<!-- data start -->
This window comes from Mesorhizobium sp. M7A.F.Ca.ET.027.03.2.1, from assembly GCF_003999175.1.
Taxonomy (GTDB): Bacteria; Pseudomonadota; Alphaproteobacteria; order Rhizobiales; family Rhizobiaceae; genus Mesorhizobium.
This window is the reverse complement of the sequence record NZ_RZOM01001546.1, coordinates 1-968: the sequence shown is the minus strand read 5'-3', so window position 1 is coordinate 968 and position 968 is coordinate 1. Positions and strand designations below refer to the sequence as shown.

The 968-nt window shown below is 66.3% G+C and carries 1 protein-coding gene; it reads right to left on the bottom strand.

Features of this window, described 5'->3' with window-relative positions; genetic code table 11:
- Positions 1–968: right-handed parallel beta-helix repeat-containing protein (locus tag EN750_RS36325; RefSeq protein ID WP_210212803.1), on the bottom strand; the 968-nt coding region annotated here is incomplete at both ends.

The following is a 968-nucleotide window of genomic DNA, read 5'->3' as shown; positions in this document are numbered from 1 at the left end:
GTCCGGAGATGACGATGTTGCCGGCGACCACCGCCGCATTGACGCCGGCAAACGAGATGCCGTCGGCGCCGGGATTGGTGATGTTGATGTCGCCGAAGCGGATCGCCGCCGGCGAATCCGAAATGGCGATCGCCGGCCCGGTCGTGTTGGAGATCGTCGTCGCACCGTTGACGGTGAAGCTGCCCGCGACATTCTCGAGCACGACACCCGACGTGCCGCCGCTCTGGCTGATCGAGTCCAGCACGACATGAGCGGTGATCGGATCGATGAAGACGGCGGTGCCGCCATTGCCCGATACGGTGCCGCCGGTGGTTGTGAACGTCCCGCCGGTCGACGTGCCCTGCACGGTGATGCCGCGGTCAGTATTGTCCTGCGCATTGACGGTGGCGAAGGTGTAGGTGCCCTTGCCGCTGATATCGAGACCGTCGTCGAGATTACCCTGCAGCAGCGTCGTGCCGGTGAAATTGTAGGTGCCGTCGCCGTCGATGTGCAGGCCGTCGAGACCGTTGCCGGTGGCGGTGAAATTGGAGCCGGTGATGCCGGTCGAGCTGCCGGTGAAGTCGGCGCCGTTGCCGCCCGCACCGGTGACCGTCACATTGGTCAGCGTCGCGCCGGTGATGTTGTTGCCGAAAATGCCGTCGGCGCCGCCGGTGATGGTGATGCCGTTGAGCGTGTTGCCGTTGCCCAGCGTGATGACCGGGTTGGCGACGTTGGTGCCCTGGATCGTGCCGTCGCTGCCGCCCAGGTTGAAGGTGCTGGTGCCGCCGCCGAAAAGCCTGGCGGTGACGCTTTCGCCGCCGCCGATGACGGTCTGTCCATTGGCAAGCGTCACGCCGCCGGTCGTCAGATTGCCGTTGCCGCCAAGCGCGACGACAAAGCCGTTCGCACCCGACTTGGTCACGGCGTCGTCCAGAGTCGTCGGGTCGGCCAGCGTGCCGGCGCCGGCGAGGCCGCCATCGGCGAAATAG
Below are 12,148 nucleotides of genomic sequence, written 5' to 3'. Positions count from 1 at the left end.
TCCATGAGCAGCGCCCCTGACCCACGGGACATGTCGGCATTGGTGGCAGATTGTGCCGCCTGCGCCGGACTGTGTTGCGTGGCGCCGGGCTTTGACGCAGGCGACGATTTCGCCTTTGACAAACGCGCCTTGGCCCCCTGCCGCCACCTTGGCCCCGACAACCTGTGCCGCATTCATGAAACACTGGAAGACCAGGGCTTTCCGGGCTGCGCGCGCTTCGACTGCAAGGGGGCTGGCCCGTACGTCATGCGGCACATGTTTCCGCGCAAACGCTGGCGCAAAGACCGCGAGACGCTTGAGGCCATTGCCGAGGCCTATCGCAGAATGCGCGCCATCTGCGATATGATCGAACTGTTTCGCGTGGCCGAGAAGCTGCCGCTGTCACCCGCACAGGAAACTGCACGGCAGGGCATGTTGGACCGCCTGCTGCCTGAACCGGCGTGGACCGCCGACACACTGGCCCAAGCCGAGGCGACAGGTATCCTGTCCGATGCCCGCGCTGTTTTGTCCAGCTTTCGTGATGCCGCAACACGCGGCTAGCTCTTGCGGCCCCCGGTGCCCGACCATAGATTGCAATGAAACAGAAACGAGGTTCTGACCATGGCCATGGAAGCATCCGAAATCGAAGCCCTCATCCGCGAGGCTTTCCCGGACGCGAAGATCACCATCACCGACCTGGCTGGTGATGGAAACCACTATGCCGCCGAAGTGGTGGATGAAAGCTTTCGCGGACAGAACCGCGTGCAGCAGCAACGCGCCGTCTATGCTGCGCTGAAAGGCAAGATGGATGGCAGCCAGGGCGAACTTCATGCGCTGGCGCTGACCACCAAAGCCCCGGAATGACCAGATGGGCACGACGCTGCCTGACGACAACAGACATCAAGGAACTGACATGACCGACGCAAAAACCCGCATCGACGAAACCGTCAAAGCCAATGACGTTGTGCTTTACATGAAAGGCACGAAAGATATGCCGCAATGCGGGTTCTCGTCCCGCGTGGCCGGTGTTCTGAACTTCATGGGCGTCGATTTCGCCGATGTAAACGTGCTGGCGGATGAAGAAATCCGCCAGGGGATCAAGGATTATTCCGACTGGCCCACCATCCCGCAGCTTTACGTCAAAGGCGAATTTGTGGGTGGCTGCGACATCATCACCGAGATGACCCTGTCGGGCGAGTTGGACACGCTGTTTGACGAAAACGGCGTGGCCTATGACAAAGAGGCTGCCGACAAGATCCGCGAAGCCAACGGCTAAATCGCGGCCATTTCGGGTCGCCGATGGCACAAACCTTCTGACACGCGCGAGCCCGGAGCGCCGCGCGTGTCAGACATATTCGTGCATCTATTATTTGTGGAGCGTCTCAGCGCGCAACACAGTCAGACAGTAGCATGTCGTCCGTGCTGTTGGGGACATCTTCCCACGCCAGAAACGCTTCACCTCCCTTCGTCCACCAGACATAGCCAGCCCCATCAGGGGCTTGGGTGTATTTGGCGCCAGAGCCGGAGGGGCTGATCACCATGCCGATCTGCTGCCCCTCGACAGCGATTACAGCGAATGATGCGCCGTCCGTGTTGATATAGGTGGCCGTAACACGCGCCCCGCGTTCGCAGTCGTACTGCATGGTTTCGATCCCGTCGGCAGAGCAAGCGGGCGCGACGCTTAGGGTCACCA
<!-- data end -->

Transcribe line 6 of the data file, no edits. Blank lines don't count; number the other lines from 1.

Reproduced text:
- Positions 1–968: right-handed parallel beta-helix repeat-containing protein (locus tag EN750_RS36325; RefSeq protein ID WP_210212803.1), on the bottom strand; the 968-nt coding region annotated here is incomplete at both ends.